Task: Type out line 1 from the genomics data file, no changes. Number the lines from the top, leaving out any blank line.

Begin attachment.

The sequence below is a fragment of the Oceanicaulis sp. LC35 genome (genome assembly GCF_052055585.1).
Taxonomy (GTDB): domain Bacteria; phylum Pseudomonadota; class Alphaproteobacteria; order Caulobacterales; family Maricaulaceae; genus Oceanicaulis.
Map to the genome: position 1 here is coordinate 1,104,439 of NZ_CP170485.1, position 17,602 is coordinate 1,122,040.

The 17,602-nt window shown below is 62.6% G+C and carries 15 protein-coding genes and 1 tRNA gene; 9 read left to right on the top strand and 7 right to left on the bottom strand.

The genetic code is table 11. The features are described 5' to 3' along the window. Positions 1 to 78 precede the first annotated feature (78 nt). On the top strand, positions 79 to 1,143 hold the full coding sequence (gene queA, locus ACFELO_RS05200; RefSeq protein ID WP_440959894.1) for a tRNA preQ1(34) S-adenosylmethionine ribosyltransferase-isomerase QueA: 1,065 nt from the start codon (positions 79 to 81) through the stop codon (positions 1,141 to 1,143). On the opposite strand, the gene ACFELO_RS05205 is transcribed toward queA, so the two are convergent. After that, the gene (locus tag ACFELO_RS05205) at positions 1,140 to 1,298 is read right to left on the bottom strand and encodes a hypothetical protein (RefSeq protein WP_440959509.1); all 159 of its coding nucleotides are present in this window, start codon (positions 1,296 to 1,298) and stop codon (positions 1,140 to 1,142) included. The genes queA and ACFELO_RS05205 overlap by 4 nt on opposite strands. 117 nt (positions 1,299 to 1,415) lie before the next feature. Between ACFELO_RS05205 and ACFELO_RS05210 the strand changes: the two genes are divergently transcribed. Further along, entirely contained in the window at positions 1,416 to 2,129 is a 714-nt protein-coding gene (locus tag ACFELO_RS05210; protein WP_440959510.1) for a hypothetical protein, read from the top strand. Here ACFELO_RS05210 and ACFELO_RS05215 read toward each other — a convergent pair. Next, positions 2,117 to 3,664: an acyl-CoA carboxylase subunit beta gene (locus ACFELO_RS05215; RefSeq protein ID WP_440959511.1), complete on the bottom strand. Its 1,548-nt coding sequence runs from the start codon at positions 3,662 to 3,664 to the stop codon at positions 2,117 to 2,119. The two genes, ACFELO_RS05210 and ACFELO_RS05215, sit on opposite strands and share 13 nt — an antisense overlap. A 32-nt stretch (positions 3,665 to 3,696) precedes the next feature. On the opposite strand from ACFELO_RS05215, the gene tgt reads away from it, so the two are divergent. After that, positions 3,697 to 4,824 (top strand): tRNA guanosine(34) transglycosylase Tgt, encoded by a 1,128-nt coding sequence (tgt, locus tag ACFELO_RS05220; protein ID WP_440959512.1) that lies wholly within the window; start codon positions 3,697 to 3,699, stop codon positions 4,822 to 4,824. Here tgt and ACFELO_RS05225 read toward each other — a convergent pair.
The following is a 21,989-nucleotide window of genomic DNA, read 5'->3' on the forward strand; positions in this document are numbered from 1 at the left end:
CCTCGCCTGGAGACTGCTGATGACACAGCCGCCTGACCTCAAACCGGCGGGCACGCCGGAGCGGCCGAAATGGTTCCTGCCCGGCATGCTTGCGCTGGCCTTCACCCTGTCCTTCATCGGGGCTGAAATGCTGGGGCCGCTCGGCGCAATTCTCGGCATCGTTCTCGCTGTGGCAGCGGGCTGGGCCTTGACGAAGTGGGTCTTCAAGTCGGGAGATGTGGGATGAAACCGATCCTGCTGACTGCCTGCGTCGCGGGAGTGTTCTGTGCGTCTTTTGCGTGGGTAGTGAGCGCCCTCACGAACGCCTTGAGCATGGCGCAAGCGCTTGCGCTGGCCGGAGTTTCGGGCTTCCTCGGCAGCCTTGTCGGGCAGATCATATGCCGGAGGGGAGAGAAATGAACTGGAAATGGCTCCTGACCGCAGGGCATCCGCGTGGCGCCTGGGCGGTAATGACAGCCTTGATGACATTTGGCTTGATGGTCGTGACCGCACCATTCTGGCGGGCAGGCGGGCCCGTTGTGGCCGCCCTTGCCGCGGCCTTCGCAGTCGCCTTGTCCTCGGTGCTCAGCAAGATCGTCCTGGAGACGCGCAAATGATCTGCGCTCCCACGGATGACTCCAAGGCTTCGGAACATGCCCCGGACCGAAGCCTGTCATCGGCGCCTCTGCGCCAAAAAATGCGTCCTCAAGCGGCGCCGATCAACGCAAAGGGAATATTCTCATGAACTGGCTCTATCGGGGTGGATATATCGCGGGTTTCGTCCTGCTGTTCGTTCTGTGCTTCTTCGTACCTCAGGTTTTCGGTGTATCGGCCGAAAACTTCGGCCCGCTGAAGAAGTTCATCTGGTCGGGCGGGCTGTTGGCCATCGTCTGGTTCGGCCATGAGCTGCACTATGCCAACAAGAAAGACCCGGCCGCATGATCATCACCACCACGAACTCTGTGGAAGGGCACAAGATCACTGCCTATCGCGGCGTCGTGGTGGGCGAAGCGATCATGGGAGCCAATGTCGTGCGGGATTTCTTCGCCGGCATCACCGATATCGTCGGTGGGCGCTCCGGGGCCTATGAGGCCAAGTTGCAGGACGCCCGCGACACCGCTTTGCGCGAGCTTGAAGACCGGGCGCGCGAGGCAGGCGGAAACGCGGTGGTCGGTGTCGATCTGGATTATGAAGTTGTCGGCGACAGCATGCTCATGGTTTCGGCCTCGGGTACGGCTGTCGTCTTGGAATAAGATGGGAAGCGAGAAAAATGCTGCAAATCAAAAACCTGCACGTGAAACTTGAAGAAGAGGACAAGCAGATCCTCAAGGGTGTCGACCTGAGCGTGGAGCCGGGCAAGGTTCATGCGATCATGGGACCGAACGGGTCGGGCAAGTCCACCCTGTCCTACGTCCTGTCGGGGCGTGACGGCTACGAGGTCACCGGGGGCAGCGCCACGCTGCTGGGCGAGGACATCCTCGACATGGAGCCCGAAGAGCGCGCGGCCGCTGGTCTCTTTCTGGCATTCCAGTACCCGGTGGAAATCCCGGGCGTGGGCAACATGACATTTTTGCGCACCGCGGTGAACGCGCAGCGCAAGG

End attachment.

The sequence below is a fragment of the Oceanicaulis sp. LC35 genome (genome assembly GCF_052055585.1).